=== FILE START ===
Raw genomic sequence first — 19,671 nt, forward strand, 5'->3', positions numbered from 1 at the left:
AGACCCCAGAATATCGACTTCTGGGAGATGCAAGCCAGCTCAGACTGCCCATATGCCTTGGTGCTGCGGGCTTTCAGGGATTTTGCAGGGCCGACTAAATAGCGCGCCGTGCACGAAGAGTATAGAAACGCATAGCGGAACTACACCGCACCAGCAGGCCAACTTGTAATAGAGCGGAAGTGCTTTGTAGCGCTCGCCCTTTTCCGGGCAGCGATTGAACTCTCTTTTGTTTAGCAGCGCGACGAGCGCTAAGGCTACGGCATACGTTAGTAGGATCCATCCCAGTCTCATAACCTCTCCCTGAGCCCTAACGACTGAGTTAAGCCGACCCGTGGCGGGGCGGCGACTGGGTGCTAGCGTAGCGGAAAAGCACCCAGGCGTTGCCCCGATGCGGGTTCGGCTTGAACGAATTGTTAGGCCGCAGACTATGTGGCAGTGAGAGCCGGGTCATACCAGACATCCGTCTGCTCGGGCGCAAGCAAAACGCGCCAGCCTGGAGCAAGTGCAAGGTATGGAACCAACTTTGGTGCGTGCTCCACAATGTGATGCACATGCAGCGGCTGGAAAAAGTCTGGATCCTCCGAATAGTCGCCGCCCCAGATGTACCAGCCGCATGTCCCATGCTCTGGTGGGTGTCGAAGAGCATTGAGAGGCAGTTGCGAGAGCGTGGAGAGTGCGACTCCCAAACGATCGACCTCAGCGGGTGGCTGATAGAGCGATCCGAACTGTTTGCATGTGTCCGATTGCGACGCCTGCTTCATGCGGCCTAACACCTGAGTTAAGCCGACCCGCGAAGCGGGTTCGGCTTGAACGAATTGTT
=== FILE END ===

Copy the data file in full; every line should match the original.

Raw genomic sequence first — 19,671 nt, forward strand, 5'->3', positions numbered from 1 at the left:
AGACCCCAGAATATCGACTTCTGGGAGATGCAAGCCAGCTCAGACTGCCCATATGCCTTGGTGCTGCGGGCTTTCAGGGATTTTGCAGGGCCGACTAAATAGCGCGCCGTGCACGAAGAGTATAGAAACGCATAGCGGAACTACACCGCACCAGCAGGCCAACTTGTAATAGAGCGGAAGTGCTTTGTAGCGCTCGCCCTTTTCCGGGCAGCGATTGAACTCTCTTTTGTTTAGCAGCGCGACGAGCGCTAAGGCTACGGCATACGTTAGTAGGATCCATCCCAGTCTCATAACCTCTCCCTGAGCCCTAACGACTGAGTTAAGCCGACCCGTGGCGGGGCGGCGACTGGGTGCTAGCGTAGCGGAAAAGCACCCAGGCGTTGCCCCGATGCGGGTTCGGCTTGAACGAATTGTTAGGCCGCAGACTATGTGGCAGTGAGAGCCGGGTCATACCAGACATCCGTCTGCTCGGGCGCAAGCAAAACGCGCCAGCCTGGAGCAAGTGCAAGGTATGGAACCAACTTTGGTGCGTGCTCCACAATGTGATGCACATGCAGCGGCTGGAAAAAGTCTGGATCCTCCGAATAGTCGCCGCCCCAGATGTACCAGCCGCATGTCCCATGCTCTGGTGGGTGTCGAAGAGCATTGAGAGGCAGTTGCGAGAGCGTGGAGAGTGCGACTCCCAAACGATCGACCTCAGCGGGTGGCTGATAGAGCGATCCGAACTGTTTGCATGTGTCCGATTGCGACGCCTGCTTCATGCGGCCTAACACCTGAGTTAAGCCGACCCGCGAAGCGGGTTCGGCTTGAACGAATTGTT